All of these questions and more were answered at the Northern Ohioans for Wind (NOW) alternative energy forum, “Wind and Our Community,” which took place Thursday at Ernsthausen Recreation Center. NOW is a grassroots organization that “gives a voice to local community members who support renewable wind energy development.”
NOW representative and local landowner Kevin Erf, who helped emcee the event, said Apex Clean Energy “has made significant investments in our community” by its wind turbine projects and in looking to bring turbines to Huron County and surrounding areas. He said the projects will benefit the schools, local economy and job rates and the area residents “for generations to come.”
Apex, which has an office in Bellevue, is the company behind the Emerson Creek Wind Project, which would put wind turbines in Huron and Erie counties. Apex’s other projects are Republic Wind in Sandusky and Seneca counties.
“Wind energy is good for our community,” he said. “Everyone is working hard to ensure that the disruptions (caused by turbines) are minimal.”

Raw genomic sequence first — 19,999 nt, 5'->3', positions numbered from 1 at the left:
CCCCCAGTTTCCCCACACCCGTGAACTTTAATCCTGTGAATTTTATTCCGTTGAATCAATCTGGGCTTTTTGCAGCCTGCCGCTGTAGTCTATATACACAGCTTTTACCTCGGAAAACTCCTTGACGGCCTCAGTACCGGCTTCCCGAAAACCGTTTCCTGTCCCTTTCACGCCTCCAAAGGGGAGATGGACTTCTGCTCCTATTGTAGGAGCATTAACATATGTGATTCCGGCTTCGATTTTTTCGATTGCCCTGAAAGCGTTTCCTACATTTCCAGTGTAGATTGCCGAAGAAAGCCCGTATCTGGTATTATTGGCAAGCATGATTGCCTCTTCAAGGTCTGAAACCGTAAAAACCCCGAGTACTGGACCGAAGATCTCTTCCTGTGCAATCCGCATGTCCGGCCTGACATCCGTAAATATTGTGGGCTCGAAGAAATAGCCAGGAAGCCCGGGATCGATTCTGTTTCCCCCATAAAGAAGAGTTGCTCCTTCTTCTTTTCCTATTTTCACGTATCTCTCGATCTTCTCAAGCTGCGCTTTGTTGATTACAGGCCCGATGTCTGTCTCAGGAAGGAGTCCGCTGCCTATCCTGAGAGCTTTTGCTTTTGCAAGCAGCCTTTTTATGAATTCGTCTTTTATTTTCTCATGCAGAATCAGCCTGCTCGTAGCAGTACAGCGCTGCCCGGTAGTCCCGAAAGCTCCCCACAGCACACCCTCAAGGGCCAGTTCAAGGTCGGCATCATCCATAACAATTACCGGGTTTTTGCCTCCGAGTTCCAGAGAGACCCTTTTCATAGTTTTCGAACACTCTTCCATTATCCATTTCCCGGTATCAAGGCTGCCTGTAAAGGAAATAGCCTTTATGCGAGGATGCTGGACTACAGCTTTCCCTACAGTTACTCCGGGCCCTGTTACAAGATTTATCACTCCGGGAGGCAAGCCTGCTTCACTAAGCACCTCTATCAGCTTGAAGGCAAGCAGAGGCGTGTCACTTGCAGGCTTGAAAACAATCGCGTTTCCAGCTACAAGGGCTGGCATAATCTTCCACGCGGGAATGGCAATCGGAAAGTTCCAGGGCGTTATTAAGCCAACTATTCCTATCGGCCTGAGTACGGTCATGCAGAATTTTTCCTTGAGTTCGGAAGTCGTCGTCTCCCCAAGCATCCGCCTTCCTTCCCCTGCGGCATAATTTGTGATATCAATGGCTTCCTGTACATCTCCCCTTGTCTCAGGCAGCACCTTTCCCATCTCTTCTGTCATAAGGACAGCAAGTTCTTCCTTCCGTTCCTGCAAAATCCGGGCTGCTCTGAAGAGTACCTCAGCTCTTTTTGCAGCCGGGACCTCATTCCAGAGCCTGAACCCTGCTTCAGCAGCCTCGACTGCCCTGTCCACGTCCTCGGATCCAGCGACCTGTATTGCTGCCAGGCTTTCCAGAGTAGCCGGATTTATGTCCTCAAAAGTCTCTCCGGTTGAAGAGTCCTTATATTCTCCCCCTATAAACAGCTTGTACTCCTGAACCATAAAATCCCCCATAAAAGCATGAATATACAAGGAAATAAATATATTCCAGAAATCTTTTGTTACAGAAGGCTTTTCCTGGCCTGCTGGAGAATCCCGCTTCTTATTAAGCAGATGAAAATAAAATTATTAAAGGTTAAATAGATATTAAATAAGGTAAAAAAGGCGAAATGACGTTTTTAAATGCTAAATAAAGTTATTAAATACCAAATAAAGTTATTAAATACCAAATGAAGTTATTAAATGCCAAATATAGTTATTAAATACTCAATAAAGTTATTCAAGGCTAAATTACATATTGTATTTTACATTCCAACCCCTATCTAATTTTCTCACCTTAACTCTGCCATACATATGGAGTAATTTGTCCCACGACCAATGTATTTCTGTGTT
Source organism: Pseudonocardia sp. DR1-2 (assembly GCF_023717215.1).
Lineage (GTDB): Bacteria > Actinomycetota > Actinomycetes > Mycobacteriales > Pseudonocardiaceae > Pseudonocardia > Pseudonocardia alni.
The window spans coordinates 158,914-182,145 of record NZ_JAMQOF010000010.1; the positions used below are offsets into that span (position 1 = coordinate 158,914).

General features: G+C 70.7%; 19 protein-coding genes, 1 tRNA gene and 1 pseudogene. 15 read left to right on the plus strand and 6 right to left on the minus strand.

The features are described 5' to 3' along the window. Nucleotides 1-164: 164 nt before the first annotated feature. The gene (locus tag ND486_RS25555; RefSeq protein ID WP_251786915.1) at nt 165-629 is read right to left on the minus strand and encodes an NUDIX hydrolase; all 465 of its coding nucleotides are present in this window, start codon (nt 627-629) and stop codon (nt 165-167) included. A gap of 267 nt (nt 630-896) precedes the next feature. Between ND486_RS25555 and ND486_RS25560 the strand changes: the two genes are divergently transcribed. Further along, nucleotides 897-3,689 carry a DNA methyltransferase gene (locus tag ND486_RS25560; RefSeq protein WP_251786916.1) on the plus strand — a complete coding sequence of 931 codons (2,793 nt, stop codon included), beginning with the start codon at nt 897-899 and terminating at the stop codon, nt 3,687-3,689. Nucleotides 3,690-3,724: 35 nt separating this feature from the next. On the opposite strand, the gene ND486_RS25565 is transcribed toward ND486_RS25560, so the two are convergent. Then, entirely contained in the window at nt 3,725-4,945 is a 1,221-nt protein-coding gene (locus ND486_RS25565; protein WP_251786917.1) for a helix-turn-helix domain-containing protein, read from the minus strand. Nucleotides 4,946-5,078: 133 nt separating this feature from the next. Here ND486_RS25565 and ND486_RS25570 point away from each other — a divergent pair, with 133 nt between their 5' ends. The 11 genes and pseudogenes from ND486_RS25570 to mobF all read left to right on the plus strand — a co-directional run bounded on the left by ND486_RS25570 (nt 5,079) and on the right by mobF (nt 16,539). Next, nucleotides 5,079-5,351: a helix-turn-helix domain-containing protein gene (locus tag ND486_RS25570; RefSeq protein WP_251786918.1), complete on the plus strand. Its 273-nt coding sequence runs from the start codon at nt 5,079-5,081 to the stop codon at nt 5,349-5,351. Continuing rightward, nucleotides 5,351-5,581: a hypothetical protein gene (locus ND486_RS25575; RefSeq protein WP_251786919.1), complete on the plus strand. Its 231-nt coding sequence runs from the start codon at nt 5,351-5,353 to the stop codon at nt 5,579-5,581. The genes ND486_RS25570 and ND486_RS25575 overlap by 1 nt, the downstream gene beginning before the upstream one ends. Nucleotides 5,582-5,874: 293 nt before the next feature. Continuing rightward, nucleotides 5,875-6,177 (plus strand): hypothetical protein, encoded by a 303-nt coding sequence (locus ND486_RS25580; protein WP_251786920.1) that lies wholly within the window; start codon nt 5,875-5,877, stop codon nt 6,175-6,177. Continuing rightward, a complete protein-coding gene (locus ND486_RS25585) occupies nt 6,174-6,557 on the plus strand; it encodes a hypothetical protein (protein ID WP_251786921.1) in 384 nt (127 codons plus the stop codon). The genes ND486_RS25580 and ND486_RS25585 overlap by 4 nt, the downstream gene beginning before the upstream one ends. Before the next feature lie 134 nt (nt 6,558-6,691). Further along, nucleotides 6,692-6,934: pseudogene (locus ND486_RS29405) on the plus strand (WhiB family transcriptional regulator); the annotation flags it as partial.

Is the work temporary?
One of the concerns Erf said they’ve heard about wind energy is whether the jobs created will be temporary.
Mike Engbert, marketing representative with the Laborers’ District Council of Ohio, said construction workers, especially unions, don’t view it as “temporary work.”
When asked what the project meant to him and the companies involved, Engbert said the local project, as with the five previous ones his crews have been a part of, will create jobs for several trades, allowing them to provide for their families. He said construction trades are different from other professions that expect to stick to one “job” for many years.
“Construction isn’t a set-in-place job,” he said.
“These jobs are going to very beneficial for the community. This is just one spoke in a wheel of a career. It’s not temporary work.
“These are the kind of jobs that get kids through college, pay off mortgage payments on homes, provide a living for a family and put food on the table. I can’t overemphasize this enough because those middle-class wages are kind of dying out, right?”
He said about 65 percent of the workers will be local Ohio workers, most of which will come from the area’s municipalities and counties.
What percentage of the total jobs will be union labor? As far as construction of the turbines is concerned, Engbert said very nearly 100 percent, with just a few specialized jobs not falling under the union.